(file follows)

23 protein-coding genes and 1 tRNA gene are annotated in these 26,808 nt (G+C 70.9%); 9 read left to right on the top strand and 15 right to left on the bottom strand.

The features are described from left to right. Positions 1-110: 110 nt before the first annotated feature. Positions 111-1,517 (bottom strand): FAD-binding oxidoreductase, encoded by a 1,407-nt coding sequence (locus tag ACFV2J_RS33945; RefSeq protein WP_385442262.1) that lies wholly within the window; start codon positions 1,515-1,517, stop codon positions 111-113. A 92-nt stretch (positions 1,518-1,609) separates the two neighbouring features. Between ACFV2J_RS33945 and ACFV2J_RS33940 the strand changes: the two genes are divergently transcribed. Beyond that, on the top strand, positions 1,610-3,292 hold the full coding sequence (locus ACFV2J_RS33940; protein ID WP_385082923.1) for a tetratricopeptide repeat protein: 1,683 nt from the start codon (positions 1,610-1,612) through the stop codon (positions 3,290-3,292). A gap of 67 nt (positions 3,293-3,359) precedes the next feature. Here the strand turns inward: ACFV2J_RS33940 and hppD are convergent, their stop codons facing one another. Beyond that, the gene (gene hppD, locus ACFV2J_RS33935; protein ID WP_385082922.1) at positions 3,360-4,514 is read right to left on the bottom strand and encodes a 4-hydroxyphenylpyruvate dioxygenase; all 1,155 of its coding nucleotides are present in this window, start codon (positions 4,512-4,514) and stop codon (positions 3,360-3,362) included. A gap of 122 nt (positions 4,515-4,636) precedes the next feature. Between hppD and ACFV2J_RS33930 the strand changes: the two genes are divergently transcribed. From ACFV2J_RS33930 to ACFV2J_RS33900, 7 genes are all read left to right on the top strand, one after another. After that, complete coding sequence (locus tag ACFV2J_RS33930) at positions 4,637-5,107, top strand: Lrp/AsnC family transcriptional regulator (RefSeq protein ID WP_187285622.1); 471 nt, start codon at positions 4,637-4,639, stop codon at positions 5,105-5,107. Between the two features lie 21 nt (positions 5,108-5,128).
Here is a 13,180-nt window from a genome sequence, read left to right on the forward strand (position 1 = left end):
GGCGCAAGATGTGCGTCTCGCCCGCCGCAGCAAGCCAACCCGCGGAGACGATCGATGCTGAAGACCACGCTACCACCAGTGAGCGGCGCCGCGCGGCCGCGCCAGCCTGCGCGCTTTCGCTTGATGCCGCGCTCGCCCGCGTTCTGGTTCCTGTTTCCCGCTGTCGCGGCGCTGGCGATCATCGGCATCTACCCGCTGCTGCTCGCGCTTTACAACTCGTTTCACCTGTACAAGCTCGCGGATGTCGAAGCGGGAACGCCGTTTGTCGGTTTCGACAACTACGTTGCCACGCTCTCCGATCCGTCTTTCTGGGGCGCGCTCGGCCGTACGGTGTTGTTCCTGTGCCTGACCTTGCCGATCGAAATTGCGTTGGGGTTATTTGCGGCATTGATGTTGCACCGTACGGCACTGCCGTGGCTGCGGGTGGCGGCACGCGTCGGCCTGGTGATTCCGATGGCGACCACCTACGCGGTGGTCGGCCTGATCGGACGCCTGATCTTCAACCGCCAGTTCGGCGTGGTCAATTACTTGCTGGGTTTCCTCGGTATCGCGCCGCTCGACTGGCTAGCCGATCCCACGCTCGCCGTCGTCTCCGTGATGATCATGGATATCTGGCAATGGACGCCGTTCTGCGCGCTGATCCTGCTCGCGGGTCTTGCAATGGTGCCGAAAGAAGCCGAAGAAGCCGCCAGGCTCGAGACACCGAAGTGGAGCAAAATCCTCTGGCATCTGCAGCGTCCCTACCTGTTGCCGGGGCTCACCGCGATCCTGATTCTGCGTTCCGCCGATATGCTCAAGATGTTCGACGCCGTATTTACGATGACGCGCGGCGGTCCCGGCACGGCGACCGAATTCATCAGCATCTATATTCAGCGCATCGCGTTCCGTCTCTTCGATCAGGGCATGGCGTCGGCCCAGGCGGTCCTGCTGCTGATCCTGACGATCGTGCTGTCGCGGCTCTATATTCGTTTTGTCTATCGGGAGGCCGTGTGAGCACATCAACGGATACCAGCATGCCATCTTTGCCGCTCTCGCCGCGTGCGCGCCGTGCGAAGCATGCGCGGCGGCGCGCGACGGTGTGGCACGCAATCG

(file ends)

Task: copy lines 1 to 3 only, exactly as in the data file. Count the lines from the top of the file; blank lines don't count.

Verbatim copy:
23 protein-coding genes and 1 tRNA gene are annotated in these 26,808 nt (G+C 70.9%); 9 read left to right on the top strand and 15 right to left on the bottom strand.

The features are described from left to right. Positions 1-110: 110 nt before the first annotated feature. Positions 111-1,517 (bottom strand): FAD-binding oxidoreductase, encoded by a 1,407-nt coding sequence (locus tag ACFV2J_RS33945; RefSeq protein WP_385442262.1) that lies wholly within the window; start codon positions 1,515-1,517, stop codon positions 111-113. A 92-nt stretch (positions 1,518-1,609) separates the two neighbouring features. Between ACFV2J_RS33945 and ACFV2J_RS33940 the strand changes: the two genes are divergently transcribed. Beyond that, on the top strand, positions 1,610-3,292 hold the full coding sequence (locus ACFV2J_RS33940; protein ID WP_385082923.1) for a tetratricopeptide repeat protein: 1,683 nt from the start codon (positions 1,610-1,612) through the stop codon (positions 3,290-3,292). A gap of 67 nt (positions 3,293-3,359) precedes the next feature. Here the strand turns inward: ACFV2J_RS33940 and hppD are convergent, their stop codons facing one another. Beyond that, the gene (gene hppD, locus ACFV2J_RS33935; protein ID WP_385082922.1) at positions 3,360-4,514 is read right to left on the bottom strand and encodes a 4-hydroxyphenylpyruvate dioxygenase; all 1,155 of its coding nucleotides are present in this window, start codon (positions 4,512-4,514) and stop codon (positions 3,360-3,362) included. A gap of 122 nt (positions 4,515-4,636) precedes the next feature. Between hppD and ACFV2J_RS33930 the strand changes: the two genes are divergently transcribed. From ACFV2J_RS33930 to ACFV2J_RS33900, 7 genes are all read left to right on the top strand, one after another. After that, complete coding sequence (locus tag ACFV2J_RS33930) at positions 4,637-5,107, top strand: Lrp/AsnC family transcriptional regulator (RefSeq protein ID WP_187285622.1); 471 nt, start codon at positions 4,637-4,639, stop codon at positions 5,105-5,107. Between the two features lie 21 nt (positions 5,108-5,128).
Here is a 13,180-nt window from a genome sequence, read left to right on the forward strand (position 1 = left end):